Dewey, J. (1966). Democracy and education. New York: The Macmillan Company. (Original work published in 1916.)
Dewey, J. (1938). Experience and education. New York: The Macmillan Company.
Heath, S. B., & McLaughlin, M. W. (1994). Learning for anything everyday. Journal of Curriculum Studies, 26, 471–489.
Hendricks, Patricia A. (1998). Developing youth curriculum using the Targeting Life Skills Model: Incorporating developmentally appropriate learning opportunities to assess impact of Life Skill Development. University Extension. Ames: Iowa State University.
Horton, R. L., & Hutchison, S. (1997). Nurturing scientific literacy among youth through experientially based curriculum materials. Washington, D.C.: National Network for Science and Technology, Cooperative Extension Service-Children, Youth & Family Network CREES-USDA.
Karplus, R., Lawson, A., Wollman, W., Appel, M., Bernoff, R., Howe, A., et al. (1980). Science teaching and the development of reasoning. Berkeley: The Regents of the University of California.
Kolb, D. A. (1984). Experiential learning: Experience as the source of learning and development. Englewood Cliffs, N.J.: Prentice-Hall, Inc.
Marek, E., & Cavallo, A. (1997). The learning cycle: Elementary school science and beyond (revised). Portsmouth, N.H.: Heinemann.
National Research Council and Institute of Medicine. (2002). Community programs to promote youth development. Committee on Community-Level Programs for Youth. Jacquelynne Eccles and Jennifer A. Gootman, Eds. Board on Children, Youth, and Families, Division of Behavioral Social Sciences and Education. Washington, D.C.: National Academy Press.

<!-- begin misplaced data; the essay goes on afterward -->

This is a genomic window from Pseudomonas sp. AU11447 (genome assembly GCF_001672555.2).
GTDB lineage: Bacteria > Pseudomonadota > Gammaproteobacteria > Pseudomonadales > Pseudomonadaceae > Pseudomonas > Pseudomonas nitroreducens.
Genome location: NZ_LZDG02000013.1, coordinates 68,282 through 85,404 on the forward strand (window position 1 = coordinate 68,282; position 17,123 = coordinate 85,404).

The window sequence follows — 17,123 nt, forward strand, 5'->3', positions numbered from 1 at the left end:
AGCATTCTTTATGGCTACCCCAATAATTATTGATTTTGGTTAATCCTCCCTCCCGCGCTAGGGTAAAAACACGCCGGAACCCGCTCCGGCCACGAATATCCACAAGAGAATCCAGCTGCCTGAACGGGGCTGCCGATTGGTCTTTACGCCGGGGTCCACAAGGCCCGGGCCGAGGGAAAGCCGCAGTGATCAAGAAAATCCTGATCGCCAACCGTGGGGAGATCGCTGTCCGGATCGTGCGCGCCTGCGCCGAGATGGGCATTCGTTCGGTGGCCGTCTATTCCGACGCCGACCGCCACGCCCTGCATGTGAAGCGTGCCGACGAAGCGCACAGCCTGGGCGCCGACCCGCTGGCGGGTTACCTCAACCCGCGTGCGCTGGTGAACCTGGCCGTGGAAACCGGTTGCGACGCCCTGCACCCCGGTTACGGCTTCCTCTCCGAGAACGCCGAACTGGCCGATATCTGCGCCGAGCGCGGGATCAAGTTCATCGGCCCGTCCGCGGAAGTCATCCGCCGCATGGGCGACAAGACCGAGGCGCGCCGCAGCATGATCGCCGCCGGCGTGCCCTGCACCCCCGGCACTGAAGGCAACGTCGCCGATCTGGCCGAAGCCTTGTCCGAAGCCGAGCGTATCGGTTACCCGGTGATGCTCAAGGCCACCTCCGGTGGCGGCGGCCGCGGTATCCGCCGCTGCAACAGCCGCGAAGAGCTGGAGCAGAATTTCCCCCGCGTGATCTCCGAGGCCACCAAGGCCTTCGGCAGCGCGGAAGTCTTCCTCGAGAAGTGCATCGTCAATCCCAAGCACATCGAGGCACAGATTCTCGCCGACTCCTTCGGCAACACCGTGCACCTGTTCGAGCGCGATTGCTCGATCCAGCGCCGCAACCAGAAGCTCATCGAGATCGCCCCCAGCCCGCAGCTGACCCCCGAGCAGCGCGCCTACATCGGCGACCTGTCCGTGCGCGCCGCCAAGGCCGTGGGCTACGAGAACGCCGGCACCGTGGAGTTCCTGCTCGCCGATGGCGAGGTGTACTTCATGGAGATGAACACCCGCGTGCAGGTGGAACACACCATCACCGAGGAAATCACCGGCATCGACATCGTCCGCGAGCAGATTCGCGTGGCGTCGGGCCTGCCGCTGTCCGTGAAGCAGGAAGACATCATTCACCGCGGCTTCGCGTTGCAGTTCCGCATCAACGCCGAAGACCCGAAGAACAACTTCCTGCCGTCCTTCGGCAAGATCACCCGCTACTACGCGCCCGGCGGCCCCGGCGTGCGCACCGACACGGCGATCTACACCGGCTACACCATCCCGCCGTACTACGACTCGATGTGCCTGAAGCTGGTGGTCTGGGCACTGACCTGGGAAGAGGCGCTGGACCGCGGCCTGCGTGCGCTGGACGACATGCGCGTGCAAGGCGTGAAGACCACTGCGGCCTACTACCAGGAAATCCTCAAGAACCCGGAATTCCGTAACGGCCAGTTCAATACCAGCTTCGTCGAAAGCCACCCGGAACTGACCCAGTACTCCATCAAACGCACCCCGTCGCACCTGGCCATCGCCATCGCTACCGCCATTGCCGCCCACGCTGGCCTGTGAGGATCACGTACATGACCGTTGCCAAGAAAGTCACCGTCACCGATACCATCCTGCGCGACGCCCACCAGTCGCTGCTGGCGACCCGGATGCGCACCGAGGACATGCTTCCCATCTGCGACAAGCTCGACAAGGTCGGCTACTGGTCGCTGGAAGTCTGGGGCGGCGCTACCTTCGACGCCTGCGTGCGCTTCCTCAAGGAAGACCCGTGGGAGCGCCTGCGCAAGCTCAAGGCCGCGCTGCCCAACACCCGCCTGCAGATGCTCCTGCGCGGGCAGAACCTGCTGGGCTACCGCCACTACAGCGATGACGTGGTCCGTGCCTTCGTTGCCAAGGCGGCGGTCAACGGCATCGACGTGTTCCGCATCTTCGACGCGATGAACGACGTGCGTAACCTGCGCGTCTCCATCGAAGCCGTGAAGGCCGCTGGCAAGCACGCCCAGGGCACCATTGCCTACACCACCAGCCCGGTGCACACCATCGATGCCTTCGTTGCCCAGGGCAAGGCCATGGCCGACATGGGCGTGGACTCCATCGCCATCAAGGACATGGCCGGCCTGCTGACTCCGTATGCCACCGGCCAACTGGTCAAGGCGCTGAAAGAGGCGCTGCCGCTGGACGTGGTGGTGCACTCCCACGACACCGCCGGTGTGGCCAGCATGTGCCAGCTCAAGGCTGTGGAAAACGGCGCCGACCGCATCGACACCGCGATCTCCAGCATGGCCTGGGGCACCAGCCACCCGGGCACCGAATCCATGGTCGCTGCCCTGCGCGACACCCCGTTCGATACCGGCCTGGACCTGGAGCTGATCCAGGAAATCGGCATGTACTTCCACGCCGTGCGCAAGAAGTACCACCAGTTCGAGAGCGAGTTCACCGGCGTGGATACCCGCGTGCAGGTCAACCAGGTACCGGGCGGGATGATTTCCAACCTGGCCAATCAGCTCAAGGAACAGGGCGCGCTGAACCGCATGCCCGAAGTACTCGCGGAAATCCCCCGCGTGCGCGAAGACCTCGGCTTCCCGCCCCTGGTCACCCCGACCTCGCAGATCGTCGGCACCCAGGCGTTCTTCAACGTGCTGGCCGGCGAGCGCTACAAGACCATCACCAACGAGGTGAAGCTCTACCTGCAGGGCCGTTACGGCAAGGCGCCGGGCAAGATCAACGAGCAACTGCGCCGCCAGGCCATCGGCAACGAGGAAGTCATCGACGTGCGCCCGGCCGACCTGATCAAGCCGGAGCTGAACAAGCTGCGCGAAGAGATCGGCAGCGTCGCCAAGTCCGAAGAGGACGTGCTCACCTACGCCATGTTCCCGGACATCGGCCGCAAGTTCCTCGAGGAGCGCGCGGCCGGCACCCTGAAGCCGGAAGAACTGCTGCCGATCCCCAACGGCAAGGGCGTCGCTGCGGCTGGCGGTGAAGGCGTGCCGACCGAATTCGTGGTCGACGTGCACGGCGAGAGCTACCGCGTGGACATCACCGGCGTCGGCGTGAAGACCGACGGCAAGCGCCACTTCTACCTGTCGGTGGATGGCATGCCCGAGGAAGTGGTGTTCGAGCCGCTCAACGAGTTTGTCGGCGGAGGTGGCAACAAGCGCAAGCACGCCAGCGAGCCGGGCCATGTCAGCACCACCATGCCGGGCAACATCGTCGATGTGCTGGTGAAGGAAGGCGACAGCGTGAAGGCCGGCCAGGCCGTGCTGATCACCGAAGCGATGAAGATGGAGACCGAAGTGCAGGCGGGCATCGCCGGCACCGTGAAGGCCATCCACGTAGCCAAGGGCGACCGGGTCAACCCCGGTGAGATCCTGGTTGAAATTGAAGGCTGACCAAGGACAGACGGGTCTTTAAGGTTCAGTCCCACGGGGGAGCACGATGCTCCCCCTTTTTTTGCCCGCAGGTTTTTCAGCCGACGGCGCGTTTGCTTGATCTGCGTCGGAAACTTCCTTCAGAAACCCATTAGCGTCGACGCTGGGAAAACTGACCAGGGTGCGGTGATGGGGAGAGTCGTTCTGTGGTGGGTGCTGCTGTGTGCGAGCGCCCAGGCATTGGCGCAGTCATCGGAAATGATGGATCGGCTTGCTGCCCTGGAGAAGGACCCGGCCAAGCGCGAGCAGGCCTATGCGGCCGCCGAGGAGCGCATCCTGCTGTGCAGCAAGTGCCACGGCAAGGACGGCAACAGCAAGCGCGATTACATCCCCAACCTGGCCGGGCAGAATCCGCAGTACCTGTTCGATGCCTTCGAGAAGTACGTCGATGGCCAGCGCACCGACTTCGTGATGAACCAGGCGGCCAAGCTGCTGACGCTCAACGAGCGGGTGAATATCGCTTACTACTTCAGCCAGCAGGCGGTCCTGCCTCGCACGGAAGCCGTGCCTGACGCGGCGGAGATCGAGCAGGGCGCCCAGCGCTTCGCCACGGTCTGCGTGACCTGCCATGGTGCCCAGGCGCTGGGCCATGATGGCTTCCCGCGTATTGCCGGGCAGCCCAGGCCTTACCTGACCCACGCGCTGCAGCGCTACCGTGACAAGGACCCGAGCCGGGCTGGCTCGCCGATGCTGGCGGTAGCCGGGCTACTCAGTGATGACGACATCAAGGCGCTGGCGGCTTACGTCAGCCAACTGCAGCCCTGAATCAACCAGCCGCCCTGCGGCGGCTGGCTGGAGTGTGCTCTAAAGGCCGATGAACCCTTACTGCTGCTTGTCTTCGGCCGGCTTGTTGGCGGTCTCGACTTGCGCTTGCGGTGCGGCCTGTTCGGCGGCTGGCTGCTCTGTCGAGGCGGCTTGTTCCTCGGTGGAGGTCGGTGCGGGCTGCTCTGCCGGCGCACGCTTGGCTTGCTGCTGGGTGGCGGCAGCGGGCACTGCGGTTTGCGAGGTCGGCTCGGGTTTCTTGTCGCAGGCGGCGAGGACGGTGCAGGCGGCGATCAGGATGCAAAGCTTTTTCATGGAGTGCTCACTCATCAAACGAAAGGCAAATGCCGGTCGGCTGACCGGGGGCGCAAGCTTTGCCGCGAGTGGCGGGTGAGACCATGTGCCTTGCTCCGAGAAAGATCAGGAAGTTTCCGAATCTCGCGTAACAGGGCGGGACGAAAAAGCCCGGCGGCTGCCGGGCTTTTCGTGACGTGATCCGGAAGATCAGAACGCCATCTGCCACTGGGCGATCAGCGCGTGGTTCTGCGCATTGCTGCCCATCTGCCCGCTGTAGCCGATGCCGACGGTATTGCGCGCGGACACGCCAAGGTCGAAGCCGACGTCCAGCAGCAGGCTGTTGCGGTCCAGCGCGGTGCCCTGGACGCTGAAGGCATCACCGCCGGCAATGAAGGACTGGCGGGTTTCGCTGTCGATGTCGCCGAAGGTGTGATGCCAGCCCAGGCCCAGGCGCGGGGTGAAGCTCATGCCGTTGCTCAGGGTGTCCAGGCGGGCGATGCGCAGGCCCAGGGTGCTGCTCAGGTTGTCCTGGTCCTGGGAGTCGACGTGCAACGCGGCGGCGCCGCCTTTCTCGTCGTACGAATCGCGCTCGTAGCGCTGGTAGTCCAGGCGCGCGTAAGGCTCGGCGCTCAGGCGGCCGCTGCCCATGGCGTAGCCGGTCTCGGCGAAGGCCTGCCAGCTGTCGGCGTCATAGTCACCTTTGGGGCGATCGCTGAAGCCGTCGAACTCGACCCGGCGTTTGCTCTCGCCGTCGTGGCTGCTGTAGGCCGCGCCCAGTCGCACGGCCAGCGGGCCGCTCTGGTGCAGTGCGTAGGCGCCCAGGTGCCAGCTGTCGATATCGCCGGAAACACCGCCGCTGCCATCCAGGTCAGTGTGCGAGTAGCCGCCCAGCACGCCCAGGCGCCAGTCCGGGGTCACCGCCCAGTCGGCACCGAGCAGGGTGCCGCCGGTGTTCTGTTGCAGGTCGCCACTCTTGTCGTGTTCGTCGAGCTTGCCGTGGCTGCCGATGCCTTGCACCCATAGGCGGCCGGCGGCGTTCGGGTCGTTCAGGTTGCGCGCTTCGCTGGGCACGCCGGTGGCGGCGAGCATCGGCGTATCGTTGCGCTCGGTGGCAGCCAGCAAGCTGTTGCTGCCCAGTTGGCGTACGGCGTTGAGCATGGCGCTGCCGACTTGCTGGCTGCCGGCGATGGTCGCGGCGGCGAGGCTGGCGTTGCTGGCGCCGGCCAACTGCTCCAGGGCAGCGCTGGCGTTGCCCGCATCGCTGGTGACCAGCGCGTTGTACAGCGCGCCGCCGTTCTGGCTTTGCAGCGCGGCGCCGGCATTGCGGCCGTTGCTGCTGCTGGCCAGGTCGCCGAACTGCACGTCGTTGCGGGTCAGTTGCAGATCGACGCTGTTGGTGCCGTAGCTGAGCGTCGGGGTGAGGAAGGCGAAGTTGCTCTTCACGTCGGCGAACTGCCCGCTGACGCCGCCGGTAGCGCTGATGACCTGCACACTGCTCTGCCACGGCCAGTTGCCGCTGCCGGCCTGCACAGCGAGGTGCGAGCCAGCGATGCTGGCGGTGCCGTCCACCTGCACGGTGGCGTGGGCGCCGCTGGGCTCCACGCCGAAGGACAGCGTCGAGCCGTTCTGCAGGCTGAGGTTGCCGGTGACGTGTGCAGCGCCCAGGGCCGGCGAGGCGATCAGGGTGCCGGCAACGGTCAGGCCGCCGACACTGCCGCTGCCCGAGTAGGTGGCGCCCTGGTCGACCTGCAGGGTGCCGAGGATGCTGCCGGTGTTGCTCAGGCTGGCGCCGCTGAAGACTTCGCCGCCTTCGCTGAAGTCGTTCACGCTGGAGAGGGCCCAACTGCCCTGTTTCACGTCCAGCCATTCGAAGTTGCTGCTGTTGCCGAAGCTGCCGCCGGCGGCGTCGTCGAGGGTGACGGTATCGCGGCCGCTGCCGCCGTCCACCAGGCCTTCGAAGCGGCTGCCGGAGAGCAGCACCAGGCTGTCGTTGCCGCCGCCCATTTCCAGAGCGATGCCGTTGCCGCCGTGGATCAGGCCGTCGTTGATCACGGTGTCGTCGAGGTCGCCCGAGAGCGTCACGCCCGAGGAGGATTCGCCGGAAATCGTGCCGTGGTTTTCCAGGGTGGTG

Pfeiffer, J. W., & Jones, J. E. (1981). Reference guide to handbooks and annuals (revised). San Diego: University Associates Publishers.
Ponzio, R., & Stanley, S. (1997). Experiential learning in 4-H. 4-H handbook for program staff. Davis: 4-H Youth Development Program, University of California, Division of Agriculture and Natural Resources.
Putnam, R. D. (2000). Bowling alone: The collapse and revival of American community. New York: Simon & Schuster.
U.S. Department of Education. (2003). Standards and assessments: Non-regulatory guidance. Retrieved July 12, 2004, from http://www.ed.gov/policy/elsec/guid/saaguidance03.doc.
U.S. Department of Labor. (1991). What work requires of schools: SCANS report for America 2000. Retrieved July 12, 2004, from http://wdr.doleta.gov/SCANS/whatwork/whatwork.html.

Additional Information

ISSN
1559-1786
Print ISSN
1085-4908
Launched on MUSE
2006-07-19
Open Access
No
Back To Top

This website uses cookies to ensure you get the best experience on our website. Without cookies your experience may not be seamless.